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Two Federal Courts say DOMA violates Constitution

Dear Mr. Premack: A few weeks ago you wrote about nontraditional couples and the type of planning they can legally do to protect each other (like wills or trusts, powers of attorney and advance directives). That was very helpful information. Since then, I’ve read a few news stories about courts that are beginning to rule in favor of LGBT equality under the law. Do any of those court decisions give legal rights to LGBT couples in Texas? – S.L.

On May 31, the US Court of Appeals for the 1st Circuit announced its decision in the case Gill v. OPM. The issue was whether the federal Defense of Marriage Act (DOMA) is constitutional when it seeks to deny federal benefits to same-sex couples who are lawfully married under a state’s laws. The case was brought in Massachusetts, which has a state law which allows same-sex marriage. One of the plaintiffs was seeking spousal survivor benefits under Social Security law.

The Constitution guarantees equal protection under the law, but to gain that protection a group must show that it has been the subject of discrimination. If the discrimination is not against a suspect group, the government need only have a “rational basis” for the legal discrimination. But if the group is one that has often faced discrimination – like discrimination based on race or national origin – then the government must have a much stronger reason for discriminating or the government’s discrimination is unconstitutional.

There must be a “compelling governmental interest” at stake, and the law must be narrowly tailored to address that interest. If the standards are violated, the discrimination is unconstitutional.

Thus, the 1st Circuit needed to decide if same-sex couples are a group that has faced ongoing discrimination (called a “suspect classification”). The court applied prior rulings and decided that same-sex couples are not a suspect classification. However, the court then applied other Supreme Court rulings that limit federal intervention in areas of law that are traditionally left to the states. An example is family law, involving marriage and divorce regulation. When the federal government passes a law that infringes on a state’s traditional legal sphere, the government’s action must pass intensified scrutiny and have strong justifications.

The court examined the reasons which Congress gave for passing DOMA, and found those reasons had no relationship to the effect of the law. For instance, the goal of “strengthening marriage” is not met by denying social security benefits to the surviving spouse from a same-sex couple. Hence, the court ruled that part of DOMA violates the equal protection clause of the Constitution. The court recognized that the US Supreme Court may rule with or against this decision, and thus did not order the government to change its behavior until after appeals are exhausted.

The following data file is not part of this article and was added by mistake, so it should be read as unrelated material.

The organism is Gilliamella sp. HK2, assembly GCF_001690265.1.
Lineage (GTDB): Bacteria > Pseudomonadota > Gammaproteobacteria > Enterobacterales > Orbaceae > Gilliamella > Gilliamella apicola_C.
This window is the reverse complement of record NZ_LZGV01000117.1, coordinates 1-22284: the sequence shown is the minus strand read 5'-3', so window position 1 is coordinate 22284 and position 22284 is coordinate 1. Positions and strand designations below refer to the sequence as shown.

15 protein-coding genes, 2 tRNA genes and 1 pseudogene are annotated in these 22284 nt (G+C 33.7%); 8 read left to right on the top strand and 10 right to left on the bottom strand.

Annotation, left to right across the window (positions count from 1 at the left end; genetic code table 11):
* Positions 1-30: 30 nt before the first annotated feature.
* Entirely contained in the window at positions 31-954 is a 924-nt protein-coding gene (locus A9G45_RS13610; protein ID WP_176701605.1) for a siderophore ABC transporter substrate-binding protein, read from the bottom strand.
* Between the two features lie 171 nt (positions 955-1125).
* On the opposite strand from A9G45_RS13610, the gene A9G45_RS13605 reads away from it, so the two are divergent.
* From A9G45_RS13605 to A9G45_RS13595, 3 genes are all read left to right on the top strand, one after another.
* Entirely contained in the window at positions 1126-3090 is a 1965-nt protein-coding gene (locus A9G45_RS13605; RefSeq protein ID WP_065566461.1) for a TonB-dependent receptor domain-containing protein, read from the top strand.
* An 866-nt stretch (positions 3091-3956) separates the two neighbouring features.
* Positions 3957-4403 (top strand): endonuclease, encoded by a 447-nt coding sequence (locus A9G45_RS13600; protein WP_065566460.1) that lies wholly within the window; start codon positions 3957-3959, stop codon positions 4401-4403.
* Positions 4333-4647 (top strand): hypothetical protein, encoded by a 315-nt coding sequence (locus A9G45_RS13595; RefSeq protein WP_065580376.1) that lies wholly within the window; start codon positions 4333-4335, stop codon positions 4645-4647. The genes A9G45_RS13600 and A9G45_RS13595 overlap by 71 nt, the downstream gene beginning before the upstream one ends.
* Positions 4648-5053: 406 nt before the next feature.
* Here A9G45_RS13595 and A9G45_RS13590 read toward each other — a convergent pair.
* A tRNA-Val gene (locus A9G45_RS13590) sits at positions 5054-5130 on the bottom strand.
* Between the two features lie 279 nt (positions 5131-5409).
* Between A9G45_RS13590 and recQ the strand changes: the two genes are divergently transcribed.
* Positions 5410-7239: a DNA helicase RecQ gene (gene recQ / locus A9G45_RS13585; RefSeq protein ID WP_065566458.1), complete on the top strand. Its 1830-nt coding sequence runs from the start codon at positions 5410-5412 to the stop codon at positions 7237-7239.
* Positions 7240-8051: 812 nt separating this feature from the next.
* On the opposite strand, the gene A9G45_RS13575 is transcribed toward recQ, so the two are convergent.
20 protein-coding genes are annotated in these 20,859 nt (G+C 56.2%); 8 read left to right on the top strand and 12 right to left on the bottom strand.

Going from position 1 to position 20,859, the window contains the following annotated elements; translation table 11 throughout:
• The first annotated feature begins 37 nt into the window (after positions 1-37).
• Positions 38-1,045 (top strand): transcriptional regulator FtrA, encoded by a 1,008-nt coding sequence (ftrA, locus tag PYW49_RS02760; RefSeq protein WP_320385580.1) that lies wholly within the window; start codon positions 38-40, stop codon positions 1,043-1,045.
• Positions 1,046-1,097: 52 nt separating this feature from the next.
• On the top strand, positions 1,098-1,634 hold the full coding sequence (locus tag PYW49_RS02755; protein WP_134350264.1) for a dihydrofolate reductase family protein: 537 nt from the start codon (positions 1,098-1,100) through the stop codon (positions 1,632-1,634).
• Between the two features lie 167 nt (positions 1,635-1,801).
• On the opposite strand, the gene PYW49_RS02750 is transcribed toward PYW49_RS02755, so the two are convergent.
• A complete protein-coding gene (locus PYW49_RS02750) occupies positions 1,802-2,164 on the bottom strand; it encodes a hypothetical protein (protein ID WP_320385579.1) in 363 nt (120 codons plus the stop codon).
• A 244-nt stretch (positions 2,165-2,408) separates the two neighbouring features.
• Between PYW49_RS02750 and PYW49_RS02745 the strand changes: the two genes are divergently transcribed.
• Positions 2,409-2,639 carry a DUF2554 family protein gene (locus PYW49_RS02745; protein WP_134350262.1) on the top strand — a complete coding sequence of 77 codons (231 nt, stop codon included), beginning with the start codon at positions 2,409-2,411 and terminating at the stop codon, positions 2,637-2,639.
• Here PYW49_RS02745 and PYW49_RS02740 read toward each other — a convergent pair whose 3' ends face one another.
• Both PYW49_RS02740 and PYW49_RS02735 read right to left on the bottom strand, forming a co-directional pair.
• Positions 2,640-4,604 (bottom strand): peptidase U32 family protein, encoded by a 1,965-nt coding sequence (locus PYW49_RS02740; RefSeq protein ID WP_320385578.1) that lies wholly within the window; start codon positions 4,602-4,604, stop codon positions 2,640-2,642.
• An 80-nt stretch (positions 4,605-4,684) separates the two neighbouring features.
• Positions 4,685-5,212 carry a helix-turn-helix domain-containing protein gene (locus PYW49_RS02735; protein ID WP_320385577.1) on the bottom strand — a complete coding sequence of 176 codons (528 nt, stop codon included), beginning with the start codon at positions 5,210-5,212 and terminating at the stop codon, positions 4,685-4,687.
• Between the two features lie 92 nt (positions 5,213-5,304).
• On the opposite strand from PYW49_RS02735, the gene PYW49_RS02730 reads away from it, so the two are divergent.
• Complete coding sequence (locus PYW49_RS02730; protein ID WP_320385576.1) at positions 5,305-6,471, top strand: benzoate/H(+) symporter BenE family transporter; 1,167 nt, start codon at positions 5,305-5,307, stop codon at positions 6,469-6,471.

Just two weeks later, the US District Court for the Southern District of New York ruled in the Windsor case that same-sex spouses should be treated as married under the federal estate tax law. The tax code delays imposing estate taxes on a surviving spouse, waiting instead to impose the tax when both spouses have died. If DOMA is legal, then a same-sex couple loses that benefit and the survivor must pay a significant estate tax. The case involved a couple living in NY who were legally married elsewhere. One spouse died in 2009, leaving her assets to the other spouse. The IRS applied DOMA, treated them as unmarried, and assessed $363,000 in estate taxes.

The surviving spouse claimed that DOMA violates the equal protection clause of the US Constitution. The court, like in the Gill case, decided that same-sex couples are not a “suspect classification”. Instead, the court used the same rationale in Gill to find DOMA’s effect has no relationship to the goals Congress set when it passed the law. The court ordered the IRS to treat the couple as married, to apply the “unlimited marital deduction”, and to refund the estate tax it had assessed.

These rulings do NOT apply to same-sex couples in Texas who were legally married elsewhere. The Gill case may reach the US Supreme Court, and that court’s ruling would apply in Texas. The Windsor case is binding only on the parties to that case, and is likely to be appealed. If Windsor reaches the Supreme Court it would be binding in Texas. Until then these cases would not be binding on a US District Court in Texas or on the 5th Circuit Court of Appeals.

Paul Premack is a Certified Elder Law Attorney practicing estate planning for all ages and probate law in San Antonio.

Original Publication: San Antonio Express News, June 18, 2012


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